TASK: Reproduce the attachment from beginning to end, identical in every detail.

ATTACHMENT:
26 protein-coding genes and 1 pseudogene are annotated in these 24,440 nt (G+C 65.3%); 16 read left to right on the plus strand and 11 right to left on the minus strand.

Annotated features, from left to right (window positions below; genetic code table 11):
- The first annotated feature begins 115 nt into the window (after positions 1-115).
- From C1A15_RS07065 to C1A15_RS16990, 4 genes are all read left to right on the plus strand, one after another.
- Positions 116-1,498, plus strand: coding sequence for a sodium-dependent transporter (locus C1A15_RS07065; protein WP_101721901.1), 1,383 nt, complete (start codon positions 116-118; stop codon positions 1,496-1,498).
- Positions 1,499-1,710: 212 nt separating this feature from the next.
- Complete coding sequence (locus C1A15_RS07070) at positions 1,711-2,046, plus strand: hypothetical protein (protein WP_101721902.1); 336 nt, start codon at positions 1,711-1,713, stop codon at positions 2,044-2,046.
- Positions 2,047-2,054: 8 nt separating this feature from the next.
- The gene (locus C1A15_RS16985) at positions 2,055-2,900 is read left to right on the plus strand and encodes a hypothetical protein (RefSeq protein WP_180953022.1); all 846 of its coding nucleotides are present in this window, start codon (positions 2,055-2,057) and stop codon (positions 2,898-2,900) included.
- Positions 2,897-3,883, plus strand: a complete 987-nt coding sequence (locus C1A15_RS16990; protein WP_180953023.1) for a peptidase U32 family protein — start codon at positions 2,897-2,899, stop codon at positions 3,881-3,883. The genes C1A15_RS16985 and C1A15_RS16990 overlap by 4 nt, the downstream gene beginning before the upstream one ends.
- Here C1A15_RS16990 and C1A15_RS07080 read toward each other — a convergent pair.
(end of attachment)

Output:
26 protein-coding genes and 1 pseudogene are annotated in these 24,440 nt (G+C 65.3%); 16 read left to right on the plus strand and 11 right to left on the minus strand.

Annotated features, from left to right (window positions below; genetic code table 11):
- The first annotated feature begins 115 nt into the window (after positions 1-115).
- From C1A15_RS07065 to C1A15_RS16990, 4 genes are all read left to right on the plus strand, one after another.
- Positions 116-1,498, plus strand: coding sequence for a sodium-dependent transporter (locus C1A15_RS07065; protein WP_101721901.1), 1,383 nt, complete (start codon positions 116-118; stop codon positions 1,496-1,498).
- Positions 1,499-1,710: 212 nt separating this feature from the next.
- Complete coding sequence (locus C1A15_RS07070) at positions 1,711-2,046, plus strand: hypothetical protein (protein WP_101721902.1); 336 nt, start codon at positions 1,711-1,713, stop codon at positions 2,044-2,046.
- Positions 2,047-2,054: 8 nt separating this feature from the next.
- The gene (locus C1A15_RS16985) at positions 2,055-2,900 is read left to right on the plus strand and encodes a hypothetical protein (RefSeq protein WP_180953022.1); all 846 of its coding nucleotides are present in this window, start codon (positions 2,055-2,057) and stop codon (positions 2,898-2,900) included.
- Positions 2,897-3,883, plus strand: a complete 987-nt coding sequence (locus C1A15_RS16990; protein WP_180953023.1) for a peptidase U32 family protein — start codon at positions 2,897-2,899, stop codon at positions 3,881-3,883. The genes C1A15_RS16985 and C1A15_RS16990 overlap by 4 nt, the downstream gene beginning before the upstream one ends.
- Here C1A15_RS16990 and C1A15_RS07080 read toward each other — a convergent pair.